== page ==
Joseph Hartman: Parry Sound 33
Parry Sound 33
Opening Reception: Saturday, March 4, 2-5pm
Guided Tour of the Exhibition with Joseph Hartman: Saturday, March 4, 3pm
Exhibition Dates: March 4 – April 22, 2023
Stephen Bulger Gallery, Toronto
The gallery is pleased to present “Parry Sound 33”, our fifth solo exhibition of work by Canadian photographer Joseph Hartman.
“Parry Sound 33” is a series of landscape photographs and watercolour paintings documenting the aftermath of the Parry Sound 33 forest fire which began on July 18, 2018, on the Henvey Inlet First Nation in Northern Ontario. Construction crews working on a wind farm sparked a fire that eventually burned a total of 11,362 hectares along the shores of Georgian Bay. It took three months to officially extinguish the fire that was so intense that embers carried by the wind crossed open water spanning the Key River, reaching many islands, and burning several cottages and homes. An investigation by the Ministry of Natural Resources and Forestry concluded that the fire was started by a disabled vehicle that had been operated by construction crews working on the Henvey Inlet Wind Project. The construction company hired to complete the installation of the windmills was pressured to continue work through extreme fire bans despite the many small fires that had already been started by crews due to the strict completion deadline imposed by the government contract. Circumstances surrounding the forest fire are complex and ultimately, its investigation did not assign blame, and no charges were laid.
The Northeastern shoreline of Georgian Bay is a landscape that Hartman knows intimately. He has spent his summers on the Bay since he was a child, and while at university he worked with the Canadian Coast Guard patrolling a 150-kilometre section of the coastline that extends from Parry Sound to Killarney. Hartman watched from afar as the fire burned in the summer of 2018 because access to the area was blocked. He returned the following summer and photographed the aftermath using a drone to make composite aerial views which led to the production of large-scale immersive prints. Hartman quickly began to see the potential for a project while documenting the barren but sculpturally beautiful landscape. His photographs of this exposed and vulnerable landscape are an investigation into how the landscape, ecosystem and community have been affected by the fire. Through his exploration of the area, Hartman asks, “how do we move forward with renewable energy projects in a responsible way that doesn’t jeopardize the environment we are trying to protect?” In “Parry Sound 33”, Hartman exposes how humans can rapidly change a landscape, especially one that is so fragile.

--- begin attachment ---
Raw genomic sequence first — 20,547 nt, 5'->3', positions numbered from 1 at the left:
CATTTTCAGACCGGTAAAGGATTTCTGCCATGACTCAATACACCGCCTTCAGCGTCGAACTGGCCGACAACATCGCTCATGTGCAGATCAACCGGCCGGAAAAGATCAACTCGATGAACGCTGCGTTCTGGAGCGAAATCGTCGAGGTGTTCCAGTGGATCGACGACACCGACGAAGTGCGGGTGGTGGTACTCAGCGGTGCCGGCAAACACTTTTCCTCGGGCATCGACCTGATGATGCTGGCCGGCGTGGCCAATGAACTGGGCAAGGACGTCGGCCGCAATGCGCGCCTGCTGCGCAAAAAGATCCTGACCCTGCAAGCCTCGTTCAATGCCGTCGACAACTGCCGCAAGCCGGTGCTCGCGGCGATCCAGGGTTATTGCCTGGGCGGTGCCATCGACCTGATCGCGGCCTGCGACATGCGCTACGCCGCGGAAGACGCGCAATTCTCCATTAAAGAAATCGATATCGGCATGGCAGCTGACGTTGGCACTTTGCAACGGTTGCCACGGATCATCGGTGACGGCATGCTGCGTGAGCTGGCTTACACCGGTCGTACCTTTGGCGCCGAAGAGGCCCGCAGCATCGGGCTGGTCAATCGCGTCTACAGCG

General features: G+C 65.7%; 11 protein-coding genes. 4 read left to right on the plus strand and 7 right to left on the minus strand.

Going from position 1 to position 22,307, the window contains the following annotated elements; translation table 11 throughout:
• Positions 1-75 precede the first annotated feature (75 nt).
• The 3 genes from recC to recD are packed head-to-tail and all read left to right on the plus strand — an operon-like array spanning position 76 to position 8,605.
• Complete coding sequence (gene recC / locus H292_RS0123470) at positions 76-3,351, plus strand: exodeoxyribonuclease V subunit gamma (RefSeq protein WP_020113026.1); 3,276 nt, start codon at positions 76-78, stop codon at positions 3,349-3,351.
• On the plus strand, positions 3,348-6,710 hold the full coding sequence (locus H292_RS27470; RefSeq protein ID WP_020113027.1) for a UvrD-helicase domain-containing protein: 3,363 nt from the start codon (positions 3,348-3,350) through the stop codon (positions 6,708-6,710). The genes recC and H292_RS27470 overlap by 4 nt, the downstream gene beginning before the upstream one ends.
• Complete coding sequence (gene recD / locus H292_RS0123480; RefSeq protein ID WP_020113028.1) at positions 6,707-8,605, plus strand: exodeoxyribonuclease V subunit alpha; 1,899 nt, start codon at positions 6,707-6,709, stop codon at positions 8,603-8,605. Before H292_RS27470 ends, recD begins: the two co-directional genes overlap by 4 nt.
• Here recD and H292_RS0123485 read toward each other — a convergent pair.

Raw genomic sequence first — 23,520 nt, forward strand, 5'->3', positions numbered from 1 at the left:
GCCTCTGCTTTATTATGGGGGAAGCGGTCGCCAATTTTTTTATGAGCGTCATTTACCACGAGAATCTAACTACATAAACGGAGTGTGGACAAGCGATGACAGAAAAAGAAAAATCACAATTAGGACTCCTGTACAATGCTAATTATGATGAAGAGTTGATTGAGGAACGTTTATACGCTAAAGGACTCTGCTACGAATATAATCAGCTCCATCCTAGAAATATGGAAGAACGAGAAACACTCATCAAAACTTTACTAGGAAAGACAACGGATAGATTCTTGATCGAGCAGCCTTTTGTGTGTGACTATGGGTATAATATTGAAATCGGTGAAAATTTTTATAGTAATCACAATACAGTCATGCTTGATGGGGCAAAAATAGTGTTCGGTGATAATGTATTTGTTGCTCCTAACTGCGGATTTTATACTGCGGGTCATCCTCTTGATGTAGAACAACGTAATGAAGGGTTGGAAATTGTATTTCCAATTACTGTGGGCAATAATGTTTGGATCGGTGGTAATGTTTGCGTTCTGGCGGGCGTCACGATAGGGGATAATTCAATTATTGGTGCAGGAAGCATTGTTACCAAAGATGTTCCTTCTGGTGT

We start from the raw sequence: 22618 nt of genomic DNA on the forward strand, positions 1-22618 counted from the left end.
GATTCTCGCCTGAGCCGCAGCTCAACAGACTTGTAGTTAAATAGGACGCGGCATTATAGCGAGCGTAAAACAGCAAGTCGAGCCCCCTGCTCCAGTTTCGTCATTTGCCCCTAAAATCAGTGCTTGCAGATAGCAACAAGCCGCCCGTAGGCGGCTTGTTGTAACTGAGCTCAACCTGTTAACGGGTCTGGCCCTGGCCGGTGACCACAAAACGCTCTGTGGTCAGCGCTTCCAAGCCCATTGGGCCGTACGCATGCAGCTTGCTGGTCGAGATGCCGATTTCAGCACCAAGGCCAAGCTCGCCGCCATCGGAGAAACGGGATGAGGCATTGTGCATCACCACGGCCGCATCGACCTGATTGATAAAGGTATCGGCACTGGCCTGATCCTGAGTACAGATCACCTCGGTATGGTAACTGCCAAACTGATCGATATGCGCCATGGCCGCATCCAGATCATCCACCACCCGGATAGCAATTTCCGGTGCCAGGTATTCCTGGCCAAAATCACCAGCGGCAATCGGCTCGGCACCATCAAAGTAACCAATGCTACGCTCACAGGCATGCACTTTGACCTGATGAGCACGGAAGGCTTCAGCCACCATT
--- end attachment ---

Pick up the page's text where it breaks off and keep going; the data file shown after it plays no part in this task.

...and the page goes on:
Climate change is increasing the number and severity of forest fires worldwide. The Parry Sound 33 forest fire is of global interest as it occurred in an area with an abundance of peat. Peat is now in the scientific spotlight in the fight against global warming because of how much carbon is stored in its bulk. Although they occupy only 3% of the global land area, peatlands contain about 25% of global soil carbon—twice as much as the world’s forests. About a quarter of the world’s peatlands exist within Canada’s borders, storing more carbon than the Amazon Rainforest.
Joseph Hartman’s work has been exhibited in private and public galleries across Canada and his photographs are in private and corporate collections across North America.
Accessibility: The gallery is partially accessible, with a level entrance, an accessible washroom, wide and unobstructed pathways, and automatic doors at the entrance.